A: Fossilized skin impressions show that Chasmosaurus' skin had small, knob-like bumps that had 5 or 6 sides. A few fossilized Centrosaurus skin impressions have been found; there's a photo of one in Discover magazine from March 1989 (the article is called 'Skinning the Dinosaur,' by Don Lessem). I've just ordered it from the library and will add a description of the skin when it arrives (probably in a few days).
A: No one knows how many dinosaurs there were. About a thousand different genera have been found so far (any many more species). Most existing fossils probably haven't been found, and most types of dinosaurs probably did not fossilize.
A: No one knows with any certainly. Click here for more information.
A: Brachiosaurus existed. For information on Brachiosaurus, click here.
A: Pterodactyloids ranged in size from having a wingspan of a few inches to almost 40 feet. Pterodactylus had a wingspan of about 30 inches.
A: Yes, many fossilized dinosaur tracks have been found.
A: The spikes were probably used mainly as protection from hungry, meat-eating dinosaurs.
A: No one knows.
A: There are no 100 percent complete T. rex skeletons, but they have about 200 or so bones.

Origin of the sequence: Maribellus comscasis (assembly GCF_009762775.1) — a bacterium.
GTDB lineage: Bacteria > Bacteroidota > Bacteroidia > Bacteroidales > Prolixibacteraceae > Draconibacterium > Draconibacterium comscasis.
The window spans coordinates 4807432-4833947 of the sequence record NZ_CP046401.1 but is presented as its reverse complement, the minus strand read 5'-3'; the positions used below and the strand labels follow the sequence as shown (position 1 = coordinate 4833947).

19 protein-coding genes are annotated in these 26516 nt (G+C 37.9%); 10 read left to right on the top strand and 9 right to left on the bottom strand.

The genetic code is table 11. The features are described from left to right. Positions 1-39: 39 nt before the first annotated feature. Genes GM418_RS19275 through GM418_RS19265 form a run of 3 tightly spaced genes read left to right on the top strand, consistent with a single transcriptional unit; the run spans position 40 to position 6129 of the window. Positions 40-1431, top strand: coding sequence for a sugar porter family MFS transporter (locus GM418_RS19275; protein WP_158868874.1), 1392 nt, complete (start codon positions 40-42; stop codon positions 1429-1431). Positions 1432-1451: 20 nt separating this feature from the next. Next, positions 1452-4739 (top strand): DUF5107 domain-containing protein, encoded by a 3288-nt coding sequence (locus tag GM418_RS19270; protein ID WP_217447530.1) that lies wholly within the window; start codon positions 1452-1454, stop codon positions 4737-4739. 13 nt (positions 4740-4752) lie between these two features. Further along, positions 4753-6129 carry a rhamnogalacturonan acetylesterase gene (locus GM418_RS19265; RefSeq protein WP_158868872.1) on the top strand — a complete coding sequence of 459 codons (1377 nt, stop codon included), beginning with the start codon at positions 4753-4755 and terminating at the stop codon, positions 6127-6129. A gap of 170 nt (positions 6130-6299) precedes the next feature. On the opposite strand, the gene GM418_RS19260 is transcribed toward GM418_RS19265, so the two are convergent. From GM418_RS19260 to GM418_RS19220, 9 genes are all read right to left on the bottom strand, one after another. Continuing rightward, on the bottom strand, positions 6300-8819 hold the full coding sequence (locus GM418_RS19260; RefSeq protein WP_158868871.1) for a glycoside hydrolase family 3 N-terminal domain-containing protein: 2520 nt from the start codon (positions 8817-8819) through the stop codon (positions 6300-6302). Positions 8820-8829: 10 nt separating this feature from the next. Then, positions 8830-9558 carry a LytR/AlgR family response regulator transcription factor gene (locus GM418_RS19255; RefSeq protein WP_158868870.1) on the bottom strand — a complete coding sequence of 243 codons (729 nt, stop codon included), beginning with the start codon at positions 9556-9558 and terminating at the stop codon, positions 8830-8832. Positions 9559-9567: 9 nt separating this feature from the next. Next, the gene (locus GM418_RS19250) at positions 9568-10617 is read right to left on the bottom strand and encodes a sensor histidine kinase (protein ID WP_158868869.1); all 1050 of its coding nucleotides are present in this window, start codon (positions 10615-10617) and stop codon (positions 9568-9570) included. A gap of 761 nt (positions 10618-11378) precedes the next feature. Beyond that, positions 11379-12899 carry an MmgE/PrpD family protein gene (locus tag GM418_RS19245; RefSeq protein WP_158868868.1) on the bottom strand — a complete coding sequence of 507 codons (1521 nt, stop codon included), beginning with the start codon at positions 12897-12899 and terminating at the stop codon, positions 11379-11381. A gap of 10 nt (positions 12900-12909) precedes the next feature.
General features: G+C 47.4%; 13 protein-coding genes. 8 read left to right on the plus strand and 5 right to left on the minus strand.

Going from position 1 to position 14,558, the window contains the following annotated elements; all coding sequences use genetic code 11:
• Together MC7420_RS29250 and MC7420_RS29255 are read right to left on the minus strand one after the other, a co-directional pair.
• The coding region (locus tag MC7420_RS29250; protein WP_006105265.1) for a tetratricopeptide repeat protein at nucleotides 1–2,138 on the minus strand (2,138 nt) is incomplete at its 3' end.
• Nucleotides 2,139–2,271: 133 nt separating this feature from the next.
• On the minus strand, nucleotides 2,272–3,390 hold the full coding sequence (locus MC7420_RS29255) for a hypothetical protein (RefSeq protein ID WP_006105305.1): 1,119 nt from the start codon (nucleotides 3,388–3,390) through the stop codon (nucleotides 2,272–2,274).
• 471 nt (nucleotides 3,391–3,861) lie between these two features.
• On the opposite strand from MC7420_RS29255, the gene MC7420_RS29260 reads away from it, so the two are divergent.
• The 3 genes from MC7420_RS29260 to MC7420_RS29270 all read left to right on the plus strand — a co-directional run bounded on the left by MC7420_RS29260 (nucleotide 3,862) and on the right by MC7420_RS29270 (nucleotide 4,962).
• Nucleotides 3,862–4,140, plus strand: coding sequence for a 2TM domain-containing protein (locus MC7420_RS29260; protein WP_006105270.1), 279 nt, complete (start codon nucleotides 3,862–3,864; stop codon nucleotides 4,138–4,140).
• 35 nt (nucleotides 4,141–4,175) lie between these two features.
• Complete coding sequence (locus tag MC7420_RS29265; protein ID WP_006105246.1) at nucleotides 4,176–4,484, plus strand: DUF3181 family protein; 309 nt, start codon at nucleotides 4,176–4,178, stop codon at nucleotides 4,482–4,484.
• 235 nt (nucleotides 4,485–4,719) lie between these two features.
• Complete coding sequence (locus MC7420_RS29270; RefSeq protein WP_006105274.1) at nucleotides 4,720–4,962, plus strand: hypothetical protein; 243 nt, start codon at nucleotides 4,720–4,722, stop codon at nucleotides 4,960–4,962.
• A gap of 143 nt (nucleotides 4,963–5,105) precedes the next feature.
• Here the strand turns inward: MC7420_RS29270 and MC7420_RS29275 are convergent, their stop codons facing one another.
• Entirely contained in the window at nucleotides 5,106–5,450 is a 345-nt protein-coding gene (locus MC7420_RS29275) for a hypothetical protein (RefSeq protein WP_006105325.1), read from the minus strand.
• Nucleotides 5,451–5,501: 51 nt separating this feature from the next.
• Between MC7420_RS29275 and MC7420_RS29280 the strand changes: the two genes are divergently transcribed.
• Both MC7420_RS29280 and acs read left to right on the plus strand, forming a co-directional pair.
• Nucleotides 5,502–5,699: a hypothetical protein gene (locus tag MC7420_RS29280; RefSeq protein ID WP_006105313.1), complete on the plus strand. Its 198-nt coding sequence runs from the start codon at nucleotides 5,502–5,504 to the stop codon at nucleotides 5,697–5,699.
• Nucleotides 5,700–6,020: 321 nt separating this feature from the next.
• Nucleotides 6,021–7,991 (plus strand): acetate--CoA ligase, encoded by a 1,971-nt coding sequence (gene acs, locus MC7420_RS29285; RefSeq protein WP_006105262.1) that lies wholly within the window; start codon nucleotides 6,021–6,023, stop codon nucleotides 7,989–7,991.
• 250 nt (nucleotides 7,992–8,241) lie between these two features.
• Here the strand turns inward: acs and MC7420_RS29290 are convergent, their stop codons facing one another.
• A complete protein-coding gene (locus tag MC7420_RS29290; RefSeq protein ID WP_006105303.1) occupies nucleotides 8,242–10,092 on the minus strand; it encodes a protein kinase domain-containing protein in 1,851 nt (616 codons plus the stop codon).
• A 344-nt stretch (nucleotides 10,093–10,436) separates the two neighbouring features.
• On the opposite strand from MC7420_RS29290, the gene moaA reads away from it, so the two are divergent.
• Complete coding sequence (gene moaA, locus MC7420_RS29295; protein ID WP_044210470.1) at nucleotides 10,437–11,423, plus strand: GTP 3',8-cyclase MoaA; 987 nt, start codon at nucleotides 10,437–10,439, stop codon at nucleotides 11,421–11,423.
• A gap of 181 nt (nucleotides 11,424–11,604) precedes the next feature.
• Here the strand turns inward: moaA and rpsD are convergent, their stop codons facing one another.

A: Click here for the Alvarez asteroid therory. For other theories, click here.
A: I haven't heard of any. Flowering plants didn't even evolve until the Cretaceous period, and the large, fleshy fruits that we're familiair with didn't evolve until well after the dinosaurs went extinct.
A: Click here for the most widely accepted theories.
A: Apatosaurus and Brontosaurus are the same genus of dinosaur. The American paleontologist Othniel C. Marsh described and named Apatosaurus in 1877. A few years later, in 1879, he described and named another fossil, Brontosaurus. It turned out that the two dinosaurs were actually two species of the same genus. The earlier scientific name, Apatosaurus, was adopted. For more information, click here and scroll down towards the bottom of the page on Apatosaurus.
A: Synapsids are animals whose skull has an extra low opening behind the eyes; this opening gave these animals stronger jaw muscles and jaws (the jaw muscles were anchored to the skull opening). Synapsids include the mammals, and extinct animals such as Dimetrodon. The pelycosaurs were early synapsids; later synapsids were the therapsids, cynodonts and dicynodonts (from the late Permian), leading to the mammals. With time, the synapsid gait became more upright and tail length decreased. The oldest-known synapsid is Archarothyris, a pelycosaur 300 million years old.
A: For a page on Megalodon, click here.
A: Dinosaurs have been found on all seven continents and lived in a variety of environments.
A: Walon Green, John Harrison and Robert Nelson Jacobs.